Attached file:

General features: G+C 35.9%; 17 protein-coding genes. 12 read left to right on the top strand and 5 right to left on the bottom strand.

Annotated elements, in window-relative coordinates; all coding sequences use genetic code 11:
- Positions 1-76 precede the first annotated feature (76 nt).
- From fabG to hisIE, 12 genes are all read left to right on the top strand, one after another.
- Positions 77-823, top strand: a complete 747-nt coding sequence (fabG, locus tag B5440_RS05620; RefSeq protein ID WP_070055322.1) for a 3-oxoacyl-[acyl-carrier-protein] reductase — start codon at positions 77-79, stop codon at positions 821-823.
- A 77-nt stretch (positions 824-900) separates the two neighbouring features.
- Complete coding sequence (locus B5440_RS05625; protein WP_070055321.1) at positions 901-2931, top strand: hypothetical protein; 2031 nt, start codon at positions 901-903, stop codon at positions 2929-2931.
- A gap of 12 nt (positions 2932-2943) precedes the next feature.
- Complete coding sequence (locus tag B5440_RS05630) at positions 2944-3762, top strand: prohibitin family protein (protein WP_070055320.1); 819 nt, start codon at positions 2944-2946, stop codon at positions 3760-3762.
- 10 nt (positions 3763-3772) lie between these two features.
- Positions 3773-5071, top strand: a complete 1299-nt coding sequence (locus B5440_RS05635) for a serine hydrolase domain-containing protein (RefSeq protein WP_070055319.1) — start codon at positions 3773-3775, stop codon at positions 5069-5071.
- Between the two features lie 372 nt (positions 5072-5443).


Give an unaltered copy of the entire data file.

General features: G+C 35.9%; 17 protein-coding genes. 12 read left to right on the top strand and 5 right to left on the bottom strand.

Annotated elements, in window-relative coordinates; all coding sequences use genetic code 11:
- Positions 1-76 precede the first annotated feature (76 nt).
- From fabG to hisIE, 12 genes are all read left to right on the top strand, one after another.
- Positions 77-823, top strand: a complete 747-nt coding sequence (fabG, locus tag B5440_RS05620; RefSeq protein ID WP_070055322.1) for a 3-oxoacyl-[acyl-carrier-protein] reductase — start codon at positions 77-79, stop codon at positions 821-823.
- A 77-nt stretch (positions 824-900) separates the two neighbouring features.
- Complete coding sequence (locus B5440_RS05625; protein WP_070055321.1) at positions 901-2931, top strand: hypothetical protein; 2031 nt, start codon at positions 901-903, stop codon at positions 2929-2931.
- A gap of 12 nt (positions 2932-2943) precedes the next feature.
- Complete coding sequence (locus tag B5440_RS05630) at positions 2944-3762, top strand: prohibitin family protein (protein WP_070055320.1); 819 nt, start codon at positions 2944-2946, stop codon at positions 3760-3762.
- 10 nt (positions 3763-3772) lie between these two features.
- Positions 3773-5071, top strand: a complete 1299-nt coding sequence (locus B5440_RS05635) for a serine hydrolase domain-containing protein (RefSeq protein WP_070055319.1) — start codon at positions 3773-3775, stop codon at positions 5069-5071.
- Between the two features lie 372 nt (positions 5072-5443).